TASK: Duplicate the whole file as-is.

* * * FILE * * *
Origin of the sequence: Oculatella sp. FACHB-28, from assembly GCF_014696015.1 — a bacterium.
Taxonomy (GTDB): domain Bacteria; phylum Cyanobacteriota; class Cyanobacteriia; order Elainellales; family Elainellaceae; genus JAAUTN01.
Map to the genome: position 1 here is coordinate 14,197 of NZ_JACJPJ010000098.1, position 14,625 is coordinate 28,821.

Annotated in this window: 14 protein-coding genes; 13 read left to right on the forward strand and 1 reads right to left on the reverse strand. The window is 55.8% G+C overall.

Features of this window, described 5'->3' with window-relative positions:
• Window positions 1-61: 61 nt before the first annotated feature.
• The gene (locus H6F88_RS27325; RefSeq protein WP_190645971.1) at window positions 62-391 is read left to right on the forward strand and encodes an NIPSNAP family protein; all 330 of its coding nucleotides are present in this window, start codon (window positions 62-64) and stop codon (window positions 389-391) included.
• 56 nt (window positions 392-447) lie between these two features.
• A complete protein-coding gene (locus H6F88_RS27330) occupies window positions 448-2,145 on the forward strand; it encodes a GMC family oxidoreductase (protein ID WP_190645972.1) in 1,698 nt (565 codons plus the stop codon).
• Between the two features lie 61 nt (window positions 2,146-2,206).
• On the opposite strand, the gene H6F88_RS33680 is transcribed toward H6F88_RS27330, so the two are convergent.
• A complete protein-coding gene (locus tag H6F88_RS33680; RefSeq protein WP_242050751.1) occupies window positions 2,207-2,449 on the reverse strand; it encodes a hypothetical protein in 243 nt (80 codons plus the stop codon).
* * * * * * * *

Origin of the sequence: Oculatella sp. FACHB-28, from assembly GCF_014696015.1 — a bacterium.
Taxonomy (GTDB): domain Bacteria; phylum Cyanobacteriota; class Cyanobacteriia; order Elainellales; family Elainellaceae; genus JAAUTN01.
Map to the genome: position 1 here is coordinate 14,197 of NZ_JACJPJ010000098.1, position 14,625 is coordinate 28,821.

Annotated in this window: 14 protein-coding genes; 13 read left to right on the forward strand and 1 reads right to left on the reverse strand. The window is 55.8% G+C overall.

Features of this window, described 5'->3' with window-relative positions:
• Window positions 1-61: 61 nt before the first annotated feature.
• The gene (locus H6F88_RS27325; RefSeq protein WP_190645971.1) at window positions 62-391 is read left to right on the forward strand and encodes an NIPSNAP family protein; all 330 of its coding nucleotides are present in this window, start codon (window positions 62-64) and stop codon (window positions 389-391) included.
• 56 nt (window positions 392-447) lie between these two features.
• A complete protein-coding gene (locus H6F88_RS27330) occupies window positions 448-2,145 on the forward strand; it encodes a GMC family oxidoreductase (protein ID WP_190645972.1) in 1,698 nt (565 codons plus the stop codon).
• Between the two features lie 61 nt (window positions 2,146-2,206).
• On the opposite strand, the gene H6F88_RS33680 is transcribed toward H6F88_RS27330, so the two are convergent.
• A complete protein-coding gene (locus tag H6F88_RS33680; RefSeq protein WP_242050751.1) occupies window positions 2,207-2,449 on the reverse strand; it encodes a hypothetical protein in 243 nt (80 codons plus the stop codon).